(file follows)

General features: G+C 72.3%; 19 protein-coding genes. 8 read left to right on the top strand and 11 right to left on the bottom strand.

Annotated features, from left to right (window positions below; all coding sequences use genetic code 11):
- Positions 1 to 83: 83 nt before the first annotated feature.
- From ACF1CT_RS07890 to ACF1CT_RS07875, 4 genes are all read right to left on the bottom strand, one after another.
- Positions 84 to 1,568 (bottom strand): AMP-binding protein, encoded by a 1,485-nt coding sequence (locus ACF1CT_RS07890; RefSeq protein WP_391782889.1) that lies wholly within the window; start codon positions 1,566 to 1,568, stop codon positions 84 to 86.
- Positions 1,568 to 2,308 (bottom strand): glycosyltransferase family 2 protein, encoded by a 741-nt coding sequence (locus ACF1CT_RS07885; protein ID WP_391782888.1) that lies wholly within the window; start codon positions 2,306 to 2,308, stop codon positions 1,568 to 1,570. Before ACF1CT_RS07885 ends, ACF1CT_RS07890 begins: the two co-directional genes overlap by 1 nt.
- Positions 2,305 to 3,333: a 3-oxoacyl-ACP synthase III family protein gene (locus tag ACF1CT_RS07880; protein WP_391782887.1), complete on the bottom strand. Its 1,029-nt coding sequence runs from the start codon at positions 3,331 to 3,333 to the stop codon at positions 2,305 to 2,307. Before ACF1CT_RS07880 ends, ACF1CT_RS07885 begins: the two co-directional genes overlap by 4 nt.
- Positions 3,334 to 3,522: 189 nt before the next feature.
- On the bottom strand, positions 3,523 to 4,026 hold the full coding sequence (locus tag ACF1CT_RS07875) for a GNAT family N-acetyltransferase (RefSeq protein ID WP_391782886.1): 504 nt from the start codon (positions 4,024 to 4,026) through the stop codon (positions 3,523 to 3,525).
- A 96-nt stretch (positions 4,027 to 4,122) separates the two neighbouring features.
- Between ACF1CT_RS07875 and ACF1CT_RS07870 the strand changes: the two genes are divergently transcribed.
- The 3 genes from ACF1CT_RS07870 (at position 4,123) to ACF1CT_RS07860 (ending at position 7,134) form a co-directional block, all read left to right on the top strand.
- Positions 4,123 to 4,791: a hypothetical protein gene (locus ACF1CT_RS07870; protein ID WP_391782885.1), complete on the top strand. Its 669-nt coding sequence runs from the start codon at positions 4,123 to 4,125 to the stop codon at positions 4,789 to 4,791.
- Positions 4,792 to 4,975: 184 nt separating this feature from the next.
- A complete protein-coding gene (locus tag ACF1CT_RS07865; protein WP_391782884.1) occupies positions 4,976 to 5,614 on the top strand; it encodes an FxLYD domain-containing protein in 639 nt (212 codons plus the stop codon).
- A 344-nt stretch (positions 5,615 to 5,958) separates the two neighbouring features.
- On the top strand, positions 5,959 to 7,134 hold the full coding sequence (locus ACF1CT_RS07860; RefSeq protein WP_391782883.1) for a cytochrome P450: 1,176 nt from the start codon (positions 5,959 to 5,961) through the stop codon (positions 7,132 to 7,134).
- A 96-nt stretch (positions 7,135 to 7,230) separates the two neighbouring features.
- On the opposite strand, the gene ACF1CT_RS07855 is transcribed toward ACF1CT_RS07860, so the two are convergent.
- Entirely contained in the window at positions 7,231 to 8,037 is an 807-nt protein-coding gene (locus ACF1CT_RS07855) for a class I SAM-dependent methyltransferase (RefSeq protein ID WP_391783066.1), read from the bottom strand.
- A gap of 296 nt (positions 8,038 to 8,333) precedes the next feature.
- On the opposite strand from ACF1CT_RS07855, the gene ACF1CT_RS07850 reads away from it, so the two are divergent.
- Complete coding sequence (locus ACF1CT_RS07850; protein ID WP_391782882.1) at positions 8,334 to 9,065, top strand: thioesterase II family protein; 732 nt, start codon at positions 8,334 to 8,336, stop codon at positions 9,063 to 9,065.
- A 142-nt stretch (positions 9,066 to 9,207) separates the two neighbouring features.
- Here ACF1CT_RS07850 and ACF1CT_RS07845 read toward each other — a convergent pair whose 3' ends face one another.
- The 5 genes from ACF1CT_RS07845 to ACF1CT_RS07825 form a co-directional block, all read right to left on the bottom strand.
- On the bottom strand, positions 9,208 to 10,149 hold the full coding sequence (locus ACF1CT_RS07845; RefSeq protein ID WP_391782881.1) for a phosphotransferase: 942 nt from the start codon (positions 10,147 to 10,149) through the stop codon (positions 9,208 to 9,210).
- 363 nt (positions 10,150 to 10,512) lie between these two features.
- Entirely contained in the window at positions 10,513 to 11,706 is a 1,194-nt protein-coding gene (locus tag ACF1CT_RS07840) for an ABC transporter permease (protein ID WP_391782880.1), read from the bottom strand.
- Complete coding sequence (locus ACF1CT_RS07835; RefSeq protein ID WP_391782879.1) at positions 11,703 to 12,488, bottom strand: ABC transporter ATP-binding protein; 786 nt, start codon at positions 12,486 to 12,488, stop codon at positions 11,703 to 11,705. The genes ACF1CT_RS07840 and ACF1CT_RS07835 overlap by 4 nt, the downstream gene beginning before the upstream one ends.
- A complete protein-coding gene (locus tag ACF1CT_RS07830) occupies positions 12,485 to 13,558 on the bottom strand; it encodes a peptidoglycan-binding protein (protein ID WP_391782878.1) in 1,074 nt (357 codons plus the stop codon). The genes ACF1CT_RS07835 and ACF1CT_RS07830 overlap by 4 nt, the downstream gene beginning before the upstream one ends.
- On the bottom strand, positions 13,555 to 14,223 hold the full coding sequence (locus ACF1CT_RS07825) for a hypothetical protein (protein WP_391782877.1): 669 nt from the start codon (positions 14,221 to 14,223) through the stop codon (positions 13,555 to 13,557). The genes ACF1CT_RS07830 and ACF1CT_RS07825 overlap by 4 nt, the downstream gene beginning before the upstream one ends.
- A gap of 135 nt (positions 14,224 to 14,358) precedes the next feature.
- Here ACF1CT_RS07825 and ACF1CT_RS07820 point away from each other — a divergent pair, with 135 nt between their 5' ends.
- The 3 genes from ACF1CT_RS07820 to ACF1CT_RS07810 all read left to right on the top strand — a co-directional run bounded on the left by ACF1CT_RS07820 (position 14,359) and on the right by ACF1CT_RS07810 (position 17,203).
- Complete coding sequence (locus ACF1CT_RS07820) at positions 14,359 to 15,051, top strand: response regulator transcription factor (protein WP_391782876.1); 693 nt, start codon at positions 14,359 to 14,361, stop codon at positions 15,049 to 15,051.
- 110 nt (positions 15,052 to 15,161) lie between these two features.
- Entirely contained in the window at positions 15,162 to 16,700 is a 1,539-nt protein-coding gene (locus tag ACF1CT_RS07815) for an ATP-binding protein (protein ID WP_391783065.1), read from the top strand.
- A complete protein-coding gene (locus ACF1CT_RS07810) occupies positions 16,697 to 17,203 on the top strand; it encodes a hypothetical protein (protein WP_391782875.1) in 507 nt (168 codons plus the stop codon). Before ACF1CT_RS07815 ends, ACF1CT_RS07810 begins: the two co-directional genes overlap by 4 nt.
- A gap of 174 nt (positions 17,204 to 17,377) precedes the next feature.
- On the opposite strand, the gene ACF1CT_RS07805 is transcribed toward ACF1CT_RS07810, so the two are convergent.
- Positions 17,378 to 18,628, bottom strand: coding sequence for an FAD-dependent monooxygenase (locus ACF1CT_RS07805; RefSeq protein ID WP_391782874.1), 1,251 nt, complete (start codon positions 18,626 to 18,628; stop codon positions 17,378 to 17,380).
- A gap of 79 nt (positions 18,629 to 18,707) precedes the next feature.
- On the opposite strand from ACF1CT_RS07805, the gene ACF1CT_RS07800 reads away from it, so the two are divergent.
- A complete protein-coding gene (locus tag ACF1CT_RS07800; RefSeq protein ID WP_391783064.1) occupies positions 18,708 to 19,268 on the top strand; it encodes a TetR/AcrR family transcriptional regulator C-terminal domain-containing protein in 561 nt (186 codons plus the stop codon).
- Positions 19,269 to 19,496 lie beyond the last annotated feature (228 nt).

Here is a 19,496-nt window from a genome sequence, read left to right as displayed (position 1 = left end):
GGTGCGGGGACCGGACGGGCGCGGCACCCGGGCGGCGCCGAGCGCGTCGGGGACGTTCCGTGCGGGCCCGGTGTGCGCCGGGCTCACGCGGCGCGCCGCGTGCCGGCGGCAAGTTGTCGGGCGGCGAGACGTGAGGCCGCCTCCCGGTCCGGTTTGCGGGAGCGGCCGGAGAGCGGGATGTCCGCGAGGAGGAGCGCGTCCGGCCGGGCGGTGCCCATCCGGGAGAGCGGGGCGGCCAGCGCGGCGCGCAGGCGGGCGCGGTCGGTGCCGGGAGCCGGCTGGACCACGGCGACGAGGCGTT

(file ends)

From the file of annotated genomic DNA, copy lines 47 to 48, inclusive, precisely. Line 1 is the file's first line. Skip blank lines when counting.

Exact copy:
Here is a 19,496-nt window from a genome sequence, read left to right as displayed (position 1 = left end):
GGTGCGGGGACCGGACGGGCGCGGCACCCGGGCGGCGCCGAGCGCGTCGGGGACGTTCCGTGCGGGCCCGGTGTGCGCCGGGCTCACGCGGCGCGCCGCGTGCCGGCGGCAAGTTGTCGGGCGGCGAGACGTGAGGCCGCCTCCCGGTCCGGTTTGCGGGAGCGGCCGGAGAGCGGGATGTCCGCGAGGAGGAGCGCGTCCGGCCGGGCGGTGCCCATCCGGGAGAGCGGGGCGGCCAGCGCGGCGCGCAGGCGGGCGCGGTCGGTGCCGGGAGCCGGCTGGACCACGGCGACGAGGCGTT